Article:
On when not everyone who shows up for your work is showing up for your work.
Go make something beautiful and humane. Everything else is just commentary.
Stories abandoned and as yet unwritten have much in common.
My books have soundtracks. Faith No More begs to provide one for a book as yet unwritten.
It's important to deliver original things in the way that matter; it's not important to be original everywhere and always.
Given my interest in Zen, am I writing "Buddhist fiction"? I'm dubious.
On improvising, or why no plan for fiction survives first contact with the writing process.
News on current and future books of mine.
Rewrite, revise, revisit, rethink.
When you assume full and total responsibility for everything that happens to you, even the things you think you can't control, you have a change of perspective.
On the themes I keep coming back to in my work, and how I try to not let that trap me.
What to do when a story component is just an albatross. Or a boulder.
How I decided to try taking the plunge back into screenwriting.
Stock "literary" characters can be just as one-dimensional as stock SF characters.
On taming my inner fussbudget.
On my first attempt at writing a character of nonbinary gender.
The trick to learning from failure is to not make it into a morality play.
How to survive the modern digital cultural flood: have no sense of history.
It's far harder to write a good short book than a good long one.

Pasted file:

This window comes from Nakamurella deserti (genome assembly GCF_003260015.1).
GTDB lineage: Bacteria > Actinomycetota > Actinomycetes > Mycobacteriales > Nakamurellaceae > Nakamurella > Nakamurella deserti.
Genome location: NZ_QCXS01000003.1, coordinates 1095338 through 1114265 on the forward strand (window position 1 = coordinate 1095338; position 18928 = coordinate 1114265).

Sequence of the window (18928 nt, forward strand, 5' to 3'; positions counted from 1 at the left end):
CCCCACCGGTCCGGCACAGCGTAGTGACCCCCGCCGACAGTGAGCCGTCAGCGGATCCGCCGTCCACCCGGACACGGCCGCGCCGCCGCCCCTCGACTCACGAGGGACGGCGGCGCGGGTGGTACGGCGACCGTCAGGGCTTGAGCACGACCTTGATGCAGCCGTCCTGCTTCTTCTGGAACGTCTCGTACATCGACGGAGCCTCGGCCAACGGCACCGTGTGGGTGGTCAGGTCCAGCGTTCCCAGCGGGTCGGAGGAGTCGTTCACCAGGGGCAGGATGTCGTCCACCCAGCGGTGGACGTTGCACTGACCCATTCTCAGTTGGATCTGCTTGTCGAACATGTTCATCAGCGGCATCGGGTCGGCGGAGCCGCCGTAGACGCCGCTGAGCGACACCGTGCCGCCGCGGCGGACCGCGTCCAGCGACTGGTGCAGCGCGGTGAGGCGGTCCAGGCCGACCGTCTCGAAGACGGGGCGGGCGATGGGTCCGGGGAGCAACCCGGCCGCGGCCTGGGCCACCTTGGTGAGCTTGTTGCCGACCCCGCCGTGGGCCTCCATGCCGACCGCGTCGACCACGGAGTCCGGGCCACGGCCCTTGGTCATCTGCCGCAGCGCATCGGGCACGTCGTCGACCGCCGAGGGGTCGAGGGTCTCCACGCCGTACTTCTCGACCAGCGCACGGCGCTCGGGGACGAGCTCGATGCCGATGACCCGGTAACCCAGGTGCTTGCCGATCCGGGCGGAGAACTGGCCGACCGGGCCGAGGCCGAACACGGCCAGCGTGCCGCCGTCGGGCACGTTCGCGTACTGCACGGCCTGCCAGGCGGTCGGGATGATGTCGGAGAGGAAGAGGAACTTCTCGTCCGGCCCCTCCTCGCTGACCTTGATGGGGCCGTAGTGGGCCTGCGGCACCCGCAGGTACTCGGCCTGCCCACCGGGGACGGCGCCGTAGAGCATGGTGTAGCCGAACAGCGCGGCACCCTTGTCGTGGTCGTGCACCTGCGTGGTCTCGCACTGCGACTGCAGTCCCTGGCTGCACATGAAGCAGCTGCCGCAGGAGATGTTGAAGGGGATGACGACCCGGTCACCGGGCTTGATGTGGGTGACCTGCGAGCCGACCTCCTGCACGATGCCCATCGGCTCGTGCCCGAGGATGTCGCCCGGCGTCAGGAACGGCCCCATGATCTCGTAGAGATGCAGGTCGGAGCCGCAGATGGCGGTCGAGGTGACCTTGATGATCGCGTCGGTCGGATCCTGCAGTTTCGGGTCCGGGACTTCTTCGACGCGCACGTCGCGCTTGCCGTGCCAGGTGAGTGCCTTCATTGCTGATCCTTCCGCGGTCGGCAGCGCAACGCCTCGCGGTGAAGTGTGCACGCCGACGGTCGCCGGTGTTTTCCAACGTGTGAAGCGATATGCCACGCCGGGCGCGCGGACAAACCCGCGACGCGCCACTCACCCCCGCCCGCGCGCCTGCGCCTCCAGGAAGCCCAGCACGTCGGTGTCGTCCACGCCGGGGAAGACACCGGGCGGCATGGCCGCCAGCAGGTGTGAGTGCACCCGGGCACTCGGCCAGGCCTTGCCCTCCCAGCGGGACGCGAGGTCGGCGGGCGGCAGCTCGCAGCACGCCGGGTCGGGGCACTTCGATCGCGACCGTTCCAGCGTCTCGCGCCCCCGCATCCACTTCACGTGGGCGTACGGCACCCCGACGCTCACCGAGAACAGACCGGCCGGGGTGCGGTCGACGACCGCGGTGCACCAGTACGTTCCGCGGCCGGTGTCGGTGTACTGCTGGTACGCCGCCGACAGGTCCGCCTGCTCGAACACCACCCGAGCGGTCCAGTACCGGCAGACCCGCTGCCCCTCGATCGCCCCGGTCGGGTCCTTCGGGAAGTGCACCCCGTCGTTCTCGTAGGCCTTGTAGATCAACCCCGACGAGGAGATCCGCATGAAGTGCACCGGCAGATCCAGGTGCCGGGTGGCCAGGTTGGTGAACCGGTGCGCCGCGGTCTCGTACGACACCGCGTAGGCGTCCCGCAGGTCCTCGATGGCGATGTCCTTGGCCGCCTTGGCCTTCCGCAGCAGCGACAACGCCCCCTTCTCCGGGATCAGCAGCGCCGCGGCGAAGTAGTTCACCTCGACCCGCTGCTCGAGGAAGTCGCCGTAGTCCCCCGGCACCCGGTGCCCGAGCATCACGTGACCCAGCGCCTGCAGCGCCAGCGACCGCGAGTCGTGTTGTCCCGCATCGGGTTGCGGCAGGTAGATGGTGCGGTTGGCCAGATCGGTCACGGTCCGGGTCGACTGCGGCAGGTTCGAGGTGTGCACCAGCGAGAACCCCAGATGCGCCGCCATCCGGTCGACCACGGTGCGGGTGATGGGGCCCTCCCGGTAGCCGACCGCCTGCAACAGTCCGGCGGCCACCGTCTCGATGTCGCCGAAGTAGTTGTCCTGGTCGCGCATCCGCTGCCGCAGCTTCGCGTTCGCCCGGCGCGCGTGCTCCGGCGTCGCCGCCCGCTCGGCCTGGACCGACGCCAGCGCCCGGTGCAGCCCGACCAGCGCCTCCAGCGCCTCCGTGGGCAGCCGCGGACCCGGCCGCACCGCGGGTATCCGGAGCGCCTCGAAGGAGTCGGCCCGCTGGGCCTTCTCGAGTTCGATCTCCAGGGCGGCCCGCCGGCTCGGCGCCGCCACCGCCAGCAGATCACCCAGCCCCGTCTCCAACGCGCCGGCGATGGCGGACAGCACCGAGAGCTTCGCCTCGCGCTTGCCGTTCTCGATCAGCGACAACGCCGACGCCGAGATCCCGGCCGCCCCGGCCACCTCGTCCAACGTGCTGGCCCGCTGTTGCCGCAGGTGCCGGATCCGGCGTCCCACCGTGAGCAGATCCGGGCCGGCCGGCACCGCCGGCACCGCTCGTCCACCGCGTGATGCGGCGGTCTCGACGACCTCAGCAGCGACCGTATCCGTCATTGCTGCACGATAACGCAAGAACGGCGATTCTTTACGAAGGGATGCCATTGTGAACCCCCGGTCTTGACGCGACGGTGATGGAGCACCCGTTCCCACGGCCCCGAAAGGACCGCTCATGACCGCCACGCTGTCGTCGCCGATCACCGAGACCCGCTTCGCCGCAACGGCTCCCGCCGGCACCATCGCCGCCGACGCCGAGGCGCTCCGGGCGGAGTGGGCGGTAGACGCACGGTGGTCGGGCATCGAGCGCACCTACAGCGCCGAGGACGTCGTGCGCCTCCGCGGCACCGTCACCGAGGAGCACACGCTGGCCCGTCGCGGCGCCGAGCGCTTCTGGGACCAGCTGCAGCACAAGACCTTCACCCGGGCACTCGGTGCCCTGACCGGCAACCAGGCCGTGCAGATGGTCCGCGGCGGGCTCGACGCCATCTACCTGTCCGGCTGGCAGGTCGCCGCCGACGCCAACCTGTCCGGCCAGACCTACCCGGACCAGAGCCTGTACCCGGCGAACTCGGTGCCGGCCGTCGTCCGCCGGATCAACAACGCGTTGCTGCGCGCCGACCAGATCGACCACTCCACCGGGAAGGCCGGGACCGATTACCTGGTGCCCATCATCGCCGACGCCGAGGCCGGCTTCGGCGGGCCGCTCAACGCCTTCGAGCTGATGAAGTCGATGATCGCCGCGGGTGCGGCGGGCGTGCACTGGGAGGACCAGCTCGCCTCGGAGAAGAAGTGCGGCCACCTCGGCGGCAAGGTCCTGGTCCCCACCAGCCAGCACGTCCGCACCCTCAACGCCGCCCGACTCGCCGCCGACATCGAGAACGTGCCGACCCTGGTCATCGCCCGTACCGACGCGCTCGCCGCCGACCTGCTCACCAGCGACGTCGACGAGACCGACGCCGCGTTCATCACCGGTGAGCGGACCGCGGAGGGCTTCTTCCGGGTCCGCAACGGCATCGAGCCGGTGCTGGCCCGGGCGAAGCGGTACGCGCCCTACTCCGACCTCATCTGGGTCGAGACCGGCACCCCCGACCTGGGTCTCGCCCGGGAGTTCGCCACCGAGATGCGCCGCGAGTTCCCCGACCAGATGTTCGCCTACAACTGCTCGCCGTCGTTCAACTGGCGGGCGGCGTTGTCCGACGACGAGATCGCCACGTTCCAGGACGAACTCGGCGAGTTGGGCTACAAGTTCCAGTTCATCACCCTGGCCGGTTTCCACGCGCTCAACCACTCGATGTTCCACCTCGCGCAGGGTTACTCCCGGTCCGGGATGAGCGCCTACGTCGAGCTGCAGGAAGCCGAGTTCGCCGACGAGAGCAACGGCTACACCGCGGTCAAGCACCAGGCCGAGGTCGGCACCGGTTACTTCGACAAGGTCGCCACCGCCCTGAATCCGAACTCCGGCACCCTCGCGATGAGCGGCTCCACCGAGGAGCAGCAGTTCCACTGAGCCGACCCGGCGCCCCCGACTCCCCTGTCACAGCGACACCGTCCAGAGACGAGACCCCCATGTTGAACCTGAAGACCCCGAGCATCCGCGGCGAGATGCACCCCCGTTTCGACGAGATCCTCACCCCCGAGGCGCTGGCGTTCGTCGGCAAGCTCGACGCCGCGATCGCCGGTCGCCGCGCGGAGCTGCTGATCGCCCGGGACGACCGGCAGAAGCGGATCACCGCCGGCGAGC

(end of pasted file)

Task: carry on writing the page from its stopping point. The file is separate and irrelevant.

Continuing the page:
The closer I get to the end of my new novel, the slower it is to write.
More on the idea that entertainments can be engines of empathy.
Last updated: 2017/05/19
Does reading make us more empathic, or do more empathic people just make better readers?
On carving up one's time efficiently for creative work.
Sometimes making things hard on yourself doesn't "build character"; it just makes things harder than they have to be.
On creating an internally complementary cast of characters.
If past, present, and future are all unknowable, what's left? (And why frame things that way?)
Tim Hall, one of the good guys, is leaving us.
" ... his goal was making someone’s favorite movie of the year." Whoever that someone might be.
On the idea that we can use technology to amplify human intelligence.
The real story about writers' block, or lack of same.
Do I call myself a Buddhist? I'm not sure I ought to.
Notes towards using a wiki for managing a writing project, 2017 edition.
On politics in literature, again.
Writers have a hard time reading industriously without feeling like they're goofing off.